Paying a surprise visit to the House Democratic caucus with news reporters in tow at the state Capitol last week, Gov. Ned Lamont made some observers uneasy by promising to raise campaign money for caucus members who will cast a difficult vote on the highway tolls he has proposed.

Donald J. Trump’s presidential ambition has simmered for decades. He was and is a regular TV watcher and saw the changing political landscape. One by one, previous presidents diminished the integrity of the presidency and violated the rule of law, paving the way for Trump’s candidacy.

Freedom of religion is freedom of belief and expression. It is not the freedom to do anything one pleases, though lately claims of religious freedom are being used to rationalize more craziness in Connecticut — the resurgence of dangerous diseases arising from the failure to vaccinate school…

Conservatives favor consumer choice. Consumer information is vital to make that choice meaningful. Corporatists, masquerading as conservatives, do not care about informed consumer choice. Donald Trump is a corporatist, as are the vast majority of Republicans in his Cabinet and in Congress. C…

In theory, replacing the nine-month school schedule with one that alternates shorter instruction periods with shorter breaks across all four seasons makes sense for all the reasons supporters give, beginning with a bump in student achievement.

For all the rhetoric and all the charities regarding America’s children, the U.S. stands at the very bottom of western nations and some other countries as well, in terms of youth well-being. The U.S.’s exceptionalism is clearest in its cruelty to children. The U.S. has the highest infant mor…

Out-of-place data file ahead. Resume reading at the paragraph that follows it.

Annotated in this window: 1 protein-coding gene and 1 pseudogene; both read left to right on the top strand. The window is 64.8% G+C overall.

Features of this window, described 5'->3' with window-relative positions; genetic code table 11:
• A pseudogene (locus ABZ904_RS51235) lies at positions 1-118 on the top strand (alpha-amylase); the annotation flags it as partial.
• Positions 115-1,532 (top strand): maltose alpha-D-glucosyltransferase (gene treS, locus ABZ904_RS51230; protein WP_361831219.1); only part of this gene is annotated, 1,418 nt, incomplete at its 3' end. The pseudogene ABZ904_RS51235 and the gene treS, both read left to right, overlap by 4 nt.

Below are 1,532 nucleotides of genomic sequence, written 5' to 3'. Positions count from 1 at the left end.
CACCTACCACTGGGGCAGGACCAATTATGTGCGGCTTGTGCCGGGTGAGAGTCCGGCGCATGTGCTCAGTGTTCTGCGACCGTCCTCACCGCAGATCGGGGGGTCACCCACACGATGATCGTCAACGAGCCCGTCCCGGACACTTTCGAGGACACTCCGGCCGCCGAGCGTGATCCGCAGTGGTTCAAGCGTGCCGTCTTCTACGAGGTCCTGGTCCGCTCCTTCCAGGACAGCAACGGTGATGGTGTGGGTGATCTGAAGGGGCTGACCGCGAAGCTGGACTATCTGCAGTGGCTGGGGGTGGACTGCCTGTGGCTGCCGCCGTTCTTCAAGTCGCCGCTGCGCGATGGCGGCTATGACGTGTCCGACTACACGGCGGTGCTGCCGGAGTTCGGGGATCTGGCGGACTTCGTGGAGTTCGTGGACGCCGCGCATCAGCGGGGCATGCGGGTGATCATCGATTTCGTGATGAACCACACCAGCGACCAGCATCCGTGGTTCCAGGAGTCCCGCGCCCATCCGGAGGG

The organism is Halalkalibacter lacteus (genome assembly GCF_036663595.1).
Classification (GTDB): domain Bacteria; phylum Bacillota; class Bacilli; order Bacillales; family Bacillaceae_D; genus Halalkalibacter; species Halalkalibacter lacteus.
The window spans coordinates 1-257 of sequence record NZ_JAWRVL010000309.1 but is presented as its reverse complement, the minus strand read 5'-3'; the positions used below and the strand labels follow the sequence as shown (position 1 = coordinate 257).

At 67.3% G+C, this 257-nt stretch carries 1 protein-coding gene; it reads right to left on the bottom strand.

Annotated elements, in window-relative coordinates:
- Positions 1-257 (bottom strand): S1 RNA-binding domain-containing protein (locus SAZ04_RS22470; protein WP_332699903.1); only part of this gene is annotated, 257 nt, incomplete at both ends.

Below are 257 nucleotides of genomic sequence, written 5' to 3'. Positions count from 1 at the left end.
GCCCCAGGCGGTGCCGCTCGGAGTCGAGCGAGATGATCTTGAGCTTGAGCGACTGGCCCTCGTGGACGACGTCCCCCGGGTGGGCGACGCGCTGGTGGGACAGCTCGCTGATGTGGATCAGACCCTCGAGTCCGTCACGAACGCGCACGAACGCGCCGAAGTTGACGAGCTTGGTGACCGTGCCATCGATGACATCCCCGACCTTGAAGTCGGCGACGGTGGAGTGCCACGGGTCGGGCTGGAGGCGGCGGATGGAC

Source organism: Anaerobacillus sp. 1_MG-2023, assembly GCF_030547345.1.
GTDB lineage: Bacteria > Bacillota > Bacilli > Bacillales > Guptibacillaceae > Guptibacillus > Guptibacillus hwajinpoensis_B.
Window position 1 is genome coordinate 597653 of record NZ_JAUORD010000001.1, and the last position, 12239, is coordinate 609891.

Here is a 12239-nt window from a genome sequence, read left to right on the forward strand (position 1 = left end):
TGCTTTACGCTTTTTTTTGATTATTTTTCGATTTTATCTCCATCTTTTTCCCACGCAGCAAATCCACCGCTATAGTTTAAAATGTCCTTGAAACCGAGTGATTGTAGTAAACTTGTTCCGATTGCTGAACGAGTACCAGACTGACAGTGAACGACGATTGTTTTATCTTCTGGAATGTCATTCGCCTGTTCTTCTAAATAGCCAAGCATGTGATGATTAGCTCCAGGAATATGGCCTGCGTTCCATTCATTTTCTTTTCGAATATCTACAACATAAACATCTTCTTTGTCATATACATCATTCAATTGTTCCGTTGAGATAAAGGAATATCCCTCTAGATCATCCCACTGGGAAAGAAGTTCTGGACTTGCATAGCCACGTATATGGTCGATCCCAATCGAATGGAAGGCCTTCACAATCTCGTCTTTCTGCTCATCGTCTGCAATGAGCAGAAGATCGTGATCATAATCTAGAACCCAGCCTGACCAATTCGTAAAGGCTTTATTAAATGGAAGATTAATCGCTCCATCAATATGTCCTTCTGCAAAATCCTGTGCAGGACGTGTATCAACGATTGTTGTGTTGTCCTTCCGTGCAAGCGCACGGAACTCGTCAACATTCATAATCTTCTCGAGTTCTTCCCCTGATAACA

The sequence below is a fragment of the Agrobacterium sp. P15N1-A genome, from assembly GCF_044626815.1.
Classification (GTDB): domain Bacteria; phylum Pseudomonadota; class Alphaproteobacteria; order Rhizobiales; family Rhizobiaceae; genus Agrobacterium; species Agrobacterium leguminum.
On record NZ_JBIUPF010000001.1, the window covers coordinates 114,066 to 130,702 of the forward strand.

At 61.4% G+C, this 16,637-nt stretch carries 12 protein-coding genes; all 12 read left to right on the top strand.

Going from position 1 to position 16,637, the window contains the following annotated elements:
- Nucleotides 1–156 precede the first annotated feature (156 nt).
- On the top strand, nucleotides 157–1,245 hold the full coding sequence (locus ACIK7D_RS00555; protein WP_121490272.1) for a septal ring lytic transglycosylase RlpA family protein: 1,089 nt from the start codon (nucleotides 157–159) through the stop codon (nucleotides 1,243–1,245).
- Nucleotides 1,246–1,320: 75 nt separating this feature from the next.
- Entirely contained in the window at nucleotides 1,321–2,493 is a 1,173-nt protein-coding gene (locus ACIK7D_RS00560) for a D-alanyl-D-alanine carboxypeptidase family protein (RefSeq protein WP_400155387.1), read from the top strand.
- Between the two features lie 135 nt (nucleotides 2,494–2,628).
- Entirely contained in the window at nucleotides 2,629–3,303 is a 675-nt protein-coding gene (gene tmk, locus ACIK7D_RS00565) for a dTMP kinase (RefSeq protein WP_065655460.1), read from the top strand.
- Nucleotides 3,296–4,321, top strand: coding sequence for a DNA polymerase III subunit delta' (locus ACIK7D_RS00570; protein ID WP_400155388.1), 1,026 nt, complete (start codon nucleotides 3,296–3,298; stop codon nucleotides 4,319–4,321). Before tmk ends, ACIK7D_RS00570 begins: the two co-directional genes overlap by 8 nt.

With state government stumbling along with its usual insolvency and tax hunger, establishing a civil rights division in the attorney general’s office does not rank high among Connecticut’s needs, despite Attorney General William Tong’s advocacy of it.

Donald Trump is the most impeachable president in American history. Many Democrats, however, are running away from the word “impeachment” for tactical political reasons. Some Democrats say they have a sworn duty under the Constitution to present articles of impeachment for a vote in the Hous…

Connecticut's city leaders, including New Haven's, are always complaining about the huge amount of tax-exempt property within their borders, particularly regional facilities like government offices, colleges, hospitals, social-service agencies, and such. City leaders complain that these faci…

Obliviousness characterized the last state administration and has started to characterize Gov. Ned Lamont’s as well, since a report the other day that Connecticut was the only New England state to lose population last year passed without official notice.